Profile of a Goddess: Goddess in Us
Female or male, we all carry goddess energy.
A male friend recently asked me, “What does the Goddess have to do with me?” This question showed that perhaps my intentions with the Goddess articles have not been entirely clear. Maybe not everyone has had the opportunity to address our dualistic nature, or has discovered within the human universe the composition of opposing qualities —an opposition that, when acknowledged, may help us reach a higher spiritual plane.
The Goddess is the archetype with which we may access the spiritual workings of our being. (In this time of intense Goddess focus, it is important to remember that God is also present in all of us. For simplicity’s sake, I refer to just the ‘Goddess’ in this article.) By focusing with intention on the Goddess, we may recognize aspects of her that are also within ourselves.
Balancing yin and yang
This is a perfect moment to consider yin and yang: two ethers from primeval chaos. Yin is female, dark, negative, earthy. Yang is male, bright, positive, heavenly. Visualize the image that represents yin and yang: a circle with equal, curved black and white shapes, each color containing a dot of the other. These forms seem to melt into each other while maintaining strong boundaries within the circle. All things are made from the combination of these ethers; they are the balance of the universe. We are yin and yang; spiritual and physical, animal and angel, light and dark, female and male.
This balance is not exclusive to only spiritual musings. It is everywhere and everything; it is within and without. We cannot touch without being touched. In every way, we are met by our efforts (or lack thereof). Essentially, if we don’t go there, it won’t come to us. Which brings me to why we should go there and why acceptance of our dualistic nature is a necessary aspect of our spiritual growth.
What can I learn from the Goddess? How may she
help me in my life?
I locate Goddesses from many mythologies as a way to show that at their core, they represent a “oneness” — not a “sameness,” but a shared intention that guides us to one place. In each monthly article, I include the names of corresponding Goddesses in different religions and mythologies to show that we may learn just as much from the Hindu Kali as her Aztec counterpart Coatlicue, the only difference being that a particular Goddess may resonate more with one’s own personal insight.
I locate the Goddess whose intention addresses whatever issue I am confronting at a given moment. Kali was there when I needed to accept certain difficult realities in my life (October). Uzume gave me laughter and lightened things up after Kali’s lessons; comic relief if you will (November). Yhi was a much needed reflection on the positive aspects of creation and simple warmth of the sun after a very cold period (December).
Reflecting on the Goddess, you will always find something in her from which you may grow. Focusing on Goddess Kali can help one recognize that the darker aspect of self does not represent the entirety, or that containing darkness makes one bad. Kali is also a nurturing and positive guide. Her negative intentions are absolutely crucial for accepting the realities of life. Understanding this leads us to enlightenment.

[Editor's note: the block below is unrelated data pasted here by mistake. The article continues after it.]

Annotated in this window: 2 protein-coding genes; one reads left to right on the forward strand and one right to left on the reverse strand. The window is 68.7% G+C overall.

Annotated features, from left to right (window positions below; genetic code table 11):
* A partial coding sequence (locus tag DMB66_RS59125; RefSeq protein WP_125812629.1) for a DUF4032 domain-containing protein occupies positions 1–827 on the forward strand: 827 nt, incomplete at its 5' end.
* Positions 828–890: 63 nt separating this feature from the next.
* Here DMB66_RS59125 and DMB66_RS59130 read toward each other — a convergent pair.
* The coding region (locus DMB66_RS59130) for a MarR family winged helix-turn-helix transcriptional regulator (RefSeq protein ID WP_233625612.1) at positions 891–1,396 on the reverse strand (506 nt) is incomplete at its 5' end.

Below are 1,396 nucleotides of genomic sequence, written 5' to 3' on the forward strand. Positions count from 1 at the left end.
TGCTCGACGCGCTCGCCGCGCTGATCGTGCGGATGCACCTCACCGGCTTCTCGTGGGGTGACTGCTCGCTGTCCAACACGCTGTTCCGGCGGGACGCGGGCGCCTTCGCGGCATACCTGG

Embracing all aspects of ourselves, we become more compassionate and more joyful. When I have confronted and truly embraced the darker aspects of myself, I become more aware of the light within me, not because the darkness has diminished, but because I have given it an equal place. I am no longer bogged down by efforts to rid myself of this very necessary quality. I am opened to receive the light (and therefore dark), instead of closed in order to reject the dark (and therefore light).
How can I access the Goddess?
Begin by visualizing the Goddess standing before you. Imagine in your mind’s eye every detail of her dress, facial features, physical characteristics, expression, where she is in space. Imagine the sounds and smells surrounding her, the temperature, the quality of light. Recall her story and watch her move through it from beginning to end. Connect with her message by paying attention to the symbolism that makes up her world.
After meditating, record the images and thoughts that resonate with you. There are no accidents; you noticed them for a reason. Consider how they apply to your life and how the Goddess’s intention may positively influence you.
Once you have fully absorbed the image of the Goddess, she is easily accessible whenever you need her. In a traffic jam, for example, conjuring up Uzume dancing naked on the drum, keeping beat to the honks of the car horns, may lead you to a more patient and humorous state of mind, providing a lesson of finding peace anywhere.
The Goddess archetype exists for us to access aspects of ourselves that we may not have yet fully developed. By meditating on her, we give an identifiable form to what we need to learn. As you progress, you will ultimately discover that the Goddess is you. We all have the Goddess in us.
Questions for the Goddess? Write to koleman
@earthlink.net. References: Pantheon.org; astronomy.pomona.edu; medicalrace.com;